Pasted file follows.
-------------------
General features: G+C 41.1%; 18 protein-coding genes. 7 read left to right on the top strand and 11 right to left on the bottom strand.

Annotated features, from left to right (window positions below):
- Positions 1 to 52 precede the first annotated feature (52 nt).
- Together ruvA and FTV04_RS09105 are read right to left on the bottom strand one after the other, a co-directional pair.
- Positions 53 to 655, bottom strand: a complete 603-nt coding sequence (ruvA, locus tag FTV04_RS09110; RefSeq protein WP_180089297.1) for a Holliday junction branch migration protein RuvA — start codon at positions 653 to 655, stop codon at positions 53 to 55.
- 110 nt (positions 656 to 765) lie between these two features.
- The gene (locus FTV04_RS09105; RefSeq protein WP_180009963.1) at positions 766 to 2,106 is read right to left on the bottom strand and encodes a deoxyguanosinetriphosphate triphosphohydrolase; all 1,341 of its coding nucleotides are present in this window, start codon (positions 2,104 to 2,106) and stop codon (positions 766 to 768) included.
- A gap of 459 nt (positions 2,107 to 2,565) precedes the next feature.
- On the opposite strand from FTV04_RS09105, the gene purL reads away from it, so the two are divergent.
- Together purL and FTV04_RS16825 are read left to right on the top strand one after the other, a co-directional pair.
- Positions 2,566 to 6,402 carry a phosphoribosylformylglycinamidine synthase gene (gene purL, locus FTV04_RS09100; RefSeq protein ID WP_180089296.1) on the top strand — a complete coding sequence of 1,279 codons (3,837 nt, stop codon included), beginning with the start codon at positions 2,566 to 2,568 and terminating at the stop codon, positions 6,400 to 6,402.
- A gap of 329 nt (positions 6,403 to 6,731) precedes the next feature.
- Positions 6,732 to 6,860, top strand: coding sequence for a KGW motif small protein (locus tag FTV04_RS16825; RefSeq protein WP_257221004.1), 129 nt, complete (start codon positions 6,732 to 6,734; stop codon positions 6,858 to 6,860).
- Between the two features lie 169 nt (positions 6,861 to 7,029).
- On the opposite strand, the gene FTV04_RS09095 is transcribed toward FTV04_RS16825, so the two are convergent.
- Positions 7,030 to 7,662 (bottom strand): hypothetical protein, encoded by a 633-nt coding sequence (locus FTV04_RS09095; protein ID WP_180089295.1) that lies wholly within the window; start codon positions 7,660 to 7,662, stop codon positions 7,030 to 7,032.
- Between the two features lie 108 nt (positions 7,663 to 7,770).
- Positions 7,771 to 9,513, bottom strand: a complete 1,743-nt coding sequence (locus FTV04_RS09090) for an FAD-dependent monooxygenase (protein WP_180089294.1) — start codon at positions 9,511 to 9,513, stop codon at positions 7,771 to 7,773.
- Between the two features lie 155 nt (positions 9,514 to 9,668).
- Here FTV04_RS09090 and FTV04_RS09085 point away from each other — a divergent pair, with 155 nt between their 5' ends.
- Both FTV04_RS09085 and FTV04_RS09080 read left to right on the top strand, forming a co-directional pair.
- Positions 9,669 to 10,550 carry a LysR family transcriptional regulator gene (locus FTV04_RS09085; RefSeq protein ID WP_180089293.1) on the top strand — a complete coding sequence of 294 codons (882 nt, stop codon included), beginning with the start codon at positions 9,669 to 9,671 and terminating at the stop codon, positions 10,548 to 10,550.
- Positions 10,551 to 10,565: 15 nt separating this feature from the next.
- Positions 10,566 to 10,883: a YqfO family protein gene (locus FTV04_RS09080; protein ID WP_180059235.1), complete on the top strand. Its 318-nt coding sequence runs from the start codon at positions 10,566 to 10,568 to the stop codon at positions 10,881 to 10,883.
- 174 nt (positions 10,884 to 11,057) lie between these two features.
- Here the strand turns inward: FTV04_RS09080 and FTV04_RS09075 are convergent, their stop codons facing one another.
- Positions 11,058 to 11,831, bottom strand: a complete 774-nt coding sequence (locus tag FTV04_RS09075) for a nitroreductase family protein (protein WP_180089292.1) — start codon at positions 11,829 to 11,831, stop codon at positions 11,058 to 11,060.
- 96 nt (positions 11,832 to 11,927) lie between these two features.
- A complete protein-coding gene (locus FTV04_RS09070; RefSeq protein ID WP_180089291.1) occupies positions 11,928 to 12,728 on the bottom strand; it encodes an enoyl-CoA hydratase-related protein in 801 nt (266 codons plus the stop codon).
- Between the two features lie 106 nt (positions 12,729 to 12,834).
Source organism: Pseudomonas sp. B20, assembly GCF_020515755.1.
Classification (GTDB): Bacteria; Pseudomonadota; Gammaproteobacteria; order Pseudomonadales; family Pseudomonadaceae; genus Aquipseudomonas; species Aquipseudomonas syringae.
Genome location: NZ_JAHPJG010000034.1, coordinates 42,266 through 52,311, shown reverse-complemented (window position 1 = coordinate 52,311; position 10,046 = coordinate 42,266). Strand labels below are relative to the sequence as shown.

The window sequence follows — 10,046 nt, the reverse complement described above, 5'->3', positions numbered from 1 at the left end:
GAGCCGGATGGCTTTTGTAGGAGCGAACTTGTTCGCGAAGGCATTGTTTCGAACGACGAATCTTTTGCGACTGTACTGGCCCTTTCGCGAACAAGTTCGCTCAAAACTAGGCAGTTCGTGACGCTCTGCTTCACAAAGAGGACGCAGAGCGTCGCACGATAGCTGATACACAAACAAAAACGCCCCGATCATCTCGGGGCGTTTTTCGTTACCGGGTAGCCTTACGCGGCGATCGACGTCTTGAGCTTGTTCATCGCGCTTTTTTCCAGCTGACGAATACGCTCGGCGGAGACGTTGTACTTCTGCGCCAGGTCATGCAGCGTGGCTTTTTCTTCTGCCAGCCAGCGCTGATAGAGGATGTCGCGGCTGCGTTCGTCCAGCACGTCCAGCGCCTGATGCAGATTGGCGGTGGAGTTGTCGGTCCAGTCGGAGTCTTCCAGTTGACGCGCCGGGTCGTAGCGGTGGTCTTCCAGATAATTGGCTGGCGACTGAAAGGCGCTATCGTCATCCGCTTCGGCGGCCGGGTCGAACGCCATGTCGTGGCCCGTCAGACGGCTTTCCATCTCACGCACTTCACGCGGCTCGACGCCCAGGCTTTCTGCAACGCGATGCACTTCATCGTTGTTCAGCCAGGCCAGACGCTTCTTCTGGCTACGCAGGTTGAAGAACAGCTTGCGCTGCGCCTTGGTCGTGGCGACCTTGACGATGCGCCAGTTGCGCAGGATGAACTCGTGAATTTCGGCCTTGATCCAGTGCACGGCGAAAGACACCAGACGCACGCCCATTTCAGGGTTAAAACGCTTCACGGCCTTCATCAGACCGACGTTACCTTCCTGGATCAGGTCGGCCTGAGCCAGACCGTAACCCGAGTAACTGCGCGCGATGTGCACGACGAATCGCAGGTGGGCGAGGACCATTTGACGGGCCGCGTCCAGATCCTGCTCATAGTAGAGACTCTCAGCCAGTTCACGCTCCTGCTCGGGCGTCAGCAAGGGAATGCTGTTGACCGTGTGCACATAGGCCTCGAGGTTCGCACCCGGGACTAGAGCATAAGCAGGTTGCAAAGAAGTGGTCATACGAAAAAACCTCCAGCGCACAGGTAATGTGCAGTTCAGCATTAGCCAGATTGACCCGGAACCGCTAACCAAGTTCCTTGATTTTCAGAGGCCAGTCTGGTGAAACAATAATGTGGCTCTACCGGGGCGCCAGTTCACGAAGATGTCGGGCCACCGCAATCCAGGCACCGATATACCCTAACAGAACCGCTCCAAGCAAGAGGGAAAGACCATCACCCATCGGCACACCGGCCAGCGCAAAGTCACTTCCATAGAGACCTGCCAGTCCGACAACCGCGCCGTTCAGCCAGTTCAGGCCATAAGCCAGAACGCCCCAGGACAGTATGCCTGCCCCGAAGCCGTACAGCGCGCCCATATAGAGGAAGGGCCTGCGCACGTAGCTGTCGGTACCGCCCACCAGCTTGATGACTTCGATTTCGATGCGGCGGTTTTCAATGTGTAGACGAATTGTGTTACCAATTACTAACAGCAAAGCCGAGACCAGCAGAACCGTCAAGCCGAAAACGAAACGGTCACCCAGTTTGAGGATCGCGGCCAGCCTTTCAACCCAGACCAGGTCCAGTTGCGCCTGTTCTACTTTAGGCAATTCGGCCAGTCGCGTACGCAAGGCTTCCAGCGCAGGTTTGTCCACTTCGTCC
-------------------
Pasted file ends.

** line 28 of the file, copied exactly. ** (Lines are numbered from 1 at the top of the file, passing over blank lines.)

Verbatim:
- 96 nt (positions 11,832 to 11,927) lie between these two features.